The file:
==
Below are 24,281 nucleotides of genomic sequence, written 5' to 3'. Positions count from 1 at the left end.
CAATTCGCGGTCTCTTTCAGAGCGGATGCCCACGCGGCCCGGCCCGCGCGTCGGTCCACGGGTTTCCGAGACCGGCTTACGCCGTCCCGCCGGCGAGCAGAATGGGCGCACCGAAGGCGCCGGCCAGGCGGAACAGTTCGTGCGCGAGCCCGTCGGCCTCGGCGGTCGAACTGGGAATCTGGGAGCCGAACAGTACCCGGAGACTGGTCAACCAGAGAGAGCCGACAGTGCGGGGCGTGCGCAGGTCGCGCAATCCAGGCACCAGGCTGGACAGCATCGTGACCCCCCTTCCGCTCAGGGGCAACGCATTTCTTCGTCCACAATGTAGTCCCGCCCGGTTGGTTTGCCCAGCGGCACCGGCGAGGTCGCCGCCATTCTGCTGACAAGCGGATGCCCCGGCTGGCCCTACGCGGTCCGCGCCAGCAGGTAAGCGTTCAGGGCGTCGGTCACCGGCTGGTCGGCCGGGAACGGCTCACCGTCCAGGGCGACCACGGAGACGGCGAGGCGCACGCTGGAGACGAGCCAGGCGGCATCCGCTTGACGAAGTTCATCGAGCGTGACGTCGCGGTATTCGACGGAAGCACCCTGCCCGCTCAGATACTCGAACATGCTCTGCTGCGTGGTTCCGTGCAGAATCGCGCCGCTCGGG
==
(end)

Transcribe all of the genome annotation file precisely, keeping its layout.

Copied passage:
Below are 24,281 nucleotides of genomic sequence, written 5' to 3'. Positions count from 1 at the left end.
CAATTCGCGGTCTCTTTCAGAGCGGATGCCCACGCGGCCCGGCCCGCGCGTCGGTCCACGGGTTTCCGAGACCGGCTTACGCCGTCCCGCCGGCGAGCAGAATGGGCGCACCGAAGGCGCCGGCCAGGCGGAACAGTTCGTGCGCGAGCCCGTCGGCCTCGGCGGTCGAACTGGGAATCTGGGAGCCGAACAGTACCCGGAGACTGGTCAACCAGAGAGAGCCGACAGTGCGGGGCGTGCGCAGGTCGCGCAATCCAGGCACCAGGCTGGACAGCATCGTGACCCCCCTTCCGCTCAGGGGCAACGCATTTCTTCGTCCACAATGTAGTCCCGCCCGGTTGGTTTGCCCAGCGGCACCGGCGAGGTCGCCGCCATTCTGCTGACAAGCGGATGCCCCGGCTGGCCCTACGCGGTCCGCGCCAGCAGGTAAGCGTTCAGGGCGTCGGTCACCGGCTGGTCGGCCGGGAACGGCTCACCGTCCAGGGCGACCACGGAGACGGCGAGGCGCACGCTGGAGACGAGCCAGGCGGCATCCGCTTGACGAAGTTCATCGAGCGTGACGTCGCGGTATTCGACGGAAGCACCCTGCCCGCTCAGATACTCGAACATGCTCTGCTGCGTGGTTCCGTGCAGAATCGCGCCGCTCGGG